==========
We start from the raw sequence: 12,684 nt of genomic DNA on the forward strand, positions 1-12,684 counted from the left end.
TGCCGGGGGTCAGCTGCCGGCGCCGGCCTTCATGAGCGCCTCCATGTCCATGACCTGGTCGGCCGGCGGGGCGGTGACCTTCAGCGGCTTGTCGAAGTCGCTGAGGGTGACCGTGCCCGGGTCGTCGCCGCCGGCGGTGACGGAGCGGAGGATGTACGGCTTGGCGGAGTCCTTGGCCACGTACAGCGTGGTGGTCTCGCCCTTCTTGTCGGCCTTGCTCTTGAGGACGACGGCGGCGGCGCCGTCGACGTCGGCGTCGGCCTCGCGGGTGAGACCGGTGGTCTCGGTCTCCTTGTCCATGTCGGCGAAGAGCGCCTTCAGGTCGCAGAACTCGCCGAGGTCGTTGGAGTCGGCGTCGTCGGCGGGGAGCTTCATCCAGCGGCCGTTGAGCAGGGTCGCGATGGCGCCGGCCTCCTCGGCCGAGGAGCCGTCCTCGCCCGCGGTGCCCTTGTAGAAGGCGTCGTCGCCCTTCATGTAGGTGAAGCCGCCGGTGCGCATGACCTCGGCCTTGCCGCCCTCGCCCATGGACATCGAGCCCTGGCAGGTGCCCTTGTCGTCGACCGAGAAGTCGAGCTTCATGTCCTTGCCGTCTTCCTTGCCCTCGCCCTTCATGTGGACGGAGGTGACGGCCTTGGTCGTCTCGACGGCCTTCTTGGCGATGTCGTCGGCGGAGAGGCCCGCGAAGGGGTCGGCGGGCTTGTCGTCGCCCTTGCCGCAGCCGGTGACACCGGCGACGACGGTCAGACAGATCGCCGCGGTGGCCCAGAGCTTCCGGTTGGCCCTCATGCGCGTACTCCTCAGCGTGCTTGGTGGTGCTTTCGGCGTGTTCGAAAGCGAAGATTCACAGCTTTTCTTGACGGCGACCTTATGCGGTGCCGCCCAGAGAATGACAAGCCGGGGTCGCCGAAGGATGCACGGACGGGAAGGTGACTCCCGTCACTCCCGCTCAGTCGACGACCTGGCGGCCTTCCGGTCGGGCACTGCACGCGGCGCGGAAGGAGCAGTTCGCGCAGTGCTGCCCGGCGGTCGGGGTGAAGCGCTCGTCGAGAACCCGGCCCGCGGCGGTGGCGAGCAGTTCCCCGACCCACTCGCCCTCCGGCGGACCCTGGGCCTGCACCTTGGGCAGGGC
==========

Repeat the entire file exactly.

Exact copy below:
We start from the raw sequence: 12,684 nt of genomic DNA on the forward strand, positions 1-12,684 counted from the left end.
TGCCGGGGGTCAGCTGCCGGCGCCGGCCTTCATGAGCGCCTCCATGTCCATGACCTGGTCGGCCGGCGGGGCGGTGACCTTCAGCGGCTTGTCGAAGTCGCTGAGGGTGACCGTGCCCGGGTCGTCGCCGCCGGCGGTGACGGAGCGGAGGATGTACGGCTTGGCGGAGTCCTTGGCCACGTACAGCGTGGTGGTCTCGCCCTTCTTGTCGGCCTTGCTCTTGAGGACGACGGCGGCGGCGCCGTCGACGTCGGCGTCGGCCTCGCGGGTGAGACCGGTGGTCTCGGTCTCCTTGTCCATGTCGGCGAAGAGCGCCTTCAGGTCGCAGAACTCGCCGAGGTCGTTGGAGTCGGCGTCGTCGGCGGGGAGCTTCATCCAGCGGCCGTTGAGCAGGGTCGCGATGGCGCCGGCCTCCTCGGCCGAGGAGCCGTCCTCGCCCGCGGTGCCCTTGTAGAAGGCGTCGTCGCCCTTCATGTAGGTGAAGCCGCCGGTGCGCATGACCTCGGCCTTGCCGCCCTCGCCCATGGACATCGAGCCCTGGCAGGTGCCCTTGTCGTCGACCGAGAAGTCGAGCTTCATGTCCTTGCCGTCTTCCTTGCCCTCGCCCTTCATGTGGACGGAGGTGACGGCCTTGGTCGTCTCGACGGCCTTCTTGGCGATGTCGTCGGCGGAGAGGCCCGCGAAGGGGTCGGCGGGCTTGTCGTCGCCCTTGCCGCAGCCGGTGACACCGGCGACGACGGTCAGACAGATCGCCGCGGTGGCCCAGAGCTTCCGGTTGGCCCTCATGCGCGTACTCCTCAGCGTGCTTGGTGGTGCTTTCGGCGTGTTCGAAAGCGAAGATTCACAGCTTTTCTTGACGGCGACCTTATGCGGTGCCGCCCAGAGAATGACAAGCCGGGGTCGCCGAAGGATGCACGGACGGGAAGGTGACTCCCGTCACTCCCGCTCAGTCGACGACCTGGCGGCCTTCCGGTCGGGCACTGCACGCGGCGCGGAAGGAGCAGTTCGCGCAGTGCTGCCCGGCGGTCGGGGTGAAGCGCTCGTCGAGAACCCGGCCCGCGGCGGTGGCGAGCAGTTCCCCGACCCACTCGCCCTCCGGCGGACCCTGGGCCTGCACCTTGGGCAGGGC